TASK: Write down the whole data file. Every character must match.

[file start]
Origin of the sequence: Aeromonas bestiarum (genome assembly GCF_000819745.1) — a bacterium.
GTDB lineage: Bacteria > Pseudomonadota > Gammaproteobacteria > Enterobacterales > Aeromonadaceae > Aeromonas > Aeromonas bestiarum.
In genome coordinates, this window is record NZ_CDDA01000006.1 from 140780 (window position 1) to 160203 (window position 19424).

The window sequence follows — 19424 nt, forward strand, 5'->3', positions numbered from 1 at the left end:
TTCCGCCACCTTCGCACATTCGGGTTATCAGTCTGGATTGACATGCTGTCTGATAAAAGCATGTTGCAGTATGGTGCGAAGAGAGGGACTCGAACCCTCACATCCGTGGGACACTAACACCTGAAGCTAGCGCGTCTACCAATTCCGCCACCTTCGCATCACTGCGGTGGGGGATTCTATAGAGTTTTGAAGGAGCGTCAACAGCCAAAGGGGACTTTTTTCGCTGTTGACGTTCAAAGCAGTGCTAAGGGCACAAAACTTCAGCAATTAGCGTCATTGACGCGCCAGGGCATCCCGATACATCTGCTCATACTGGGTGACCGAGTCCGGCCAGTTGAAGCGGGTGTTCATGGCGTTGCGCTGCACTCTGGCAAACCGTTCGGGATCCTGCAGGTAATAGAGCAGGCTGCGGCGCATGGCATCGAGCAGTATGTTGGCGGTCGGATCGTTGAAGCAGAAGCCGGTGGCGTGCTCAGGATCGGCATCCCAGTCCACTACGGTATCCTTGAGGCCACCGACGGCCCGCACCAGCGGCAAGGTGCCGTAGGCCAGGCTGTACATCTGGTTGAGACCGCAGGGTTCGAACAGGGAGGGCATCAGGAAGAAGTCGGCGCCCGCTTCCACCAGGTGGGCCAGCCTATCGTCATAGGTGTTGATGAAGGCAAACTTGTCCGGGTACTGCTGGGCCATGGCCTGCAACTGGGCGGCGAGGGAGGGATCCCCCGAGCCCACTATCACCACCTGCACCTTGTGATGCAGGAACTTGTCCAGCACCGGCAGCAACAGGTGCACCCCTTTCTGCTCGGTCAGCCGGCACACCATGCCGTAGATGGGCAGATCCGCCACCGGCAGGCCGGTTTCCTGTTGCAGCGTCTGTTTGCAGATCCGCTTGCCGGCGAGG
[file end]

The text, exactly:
Origin of the sequence: Aeromonas bestiarum (genome assembly GCF_000819745.1) — a bacterium.
GTDB lineage: Bacteria > Pseudomonadota > Gammaproteobacteria > Enterobacterales > Aeromonadaceae > Aeromonas > Aeromonas bestiarum.
In genome coordinates, this window is record NZ_CDDA01000006.1 from 140780 (window position 1) to 160203 (window position 19424).

The window sequence follows — 19424 nt, forward strand, 5'->3', positions numbered from 1 at the left end:
TTCCGCCACCTTCGCACATTCGGGTTATCAGTCTGGATTGACATGCTGTCTGATAAAAGCATGTTGCAGTATGGTGCGAAGAGAGGGACTCGAACCCTCACATCCGTGGGACACTAACACCTGAAGCTAGCGCGTCTACCAATTCCGCCACCTTCGCATCACTGCGGTGGGGGATTCTATAGAGTTTTGAAGGAGCGTCAACAGCCAAAGGGGACTTTTTTCGCTGTTGACGTTCAAAGCAGTGCTAAGGGCACAAAACTTCAGCAATTAGCGTCATTGACGCGCCAGGGCATCCCGATACATCTGCTCATACTGGGTGACCGAGTCCGGCCAGTTGAAGCGGGTGTTCATGGCGTTGCGCTGCACTCTGGCAAACCGTTCGGGATCCTGCAGGTAATAGAGCAGGCTGCGGCGCATGGCATCGAGCAGTATGTTGGCGGTCGGATCGTTGAAGCAGAAGCCGGTGGCGTGCTCAGGATCGGCATCCCAGTCCACTACGGTATCCTTGAGGCCACCGACGGCCCGCACCAGCGGCAAGGTGCCGTAGGCCAGGCTGTACATCTGGTTGAGACCGCAGGGTTCGAACAGGGAGGGCATCAGGAAGAAGTCGGCGCCCGCTTCCACCAGGTGGGCCAGCCTATCGTCATAGGTGTTGATGAAGGCAAACTTGTCCGGGTACTGCTGGGCCATGGCCTGCAACTGGGCGGCGAGGGAGGGATCCCCCGAGCCCACTATCACCACCTGCACCTTGTGATGCAGGAACTTGTCCAGCACCGGCAGCAACAGGTGCACCCCTTTCTGCTCGGTCAGCCGGCACACCATGCCGTAGATGGGCAGATCCGCCACCGGCAGGCCGGTTTCCTGTTGCAGCGTCTGTTTGCAGATCCGCTTGCCGGCGAGG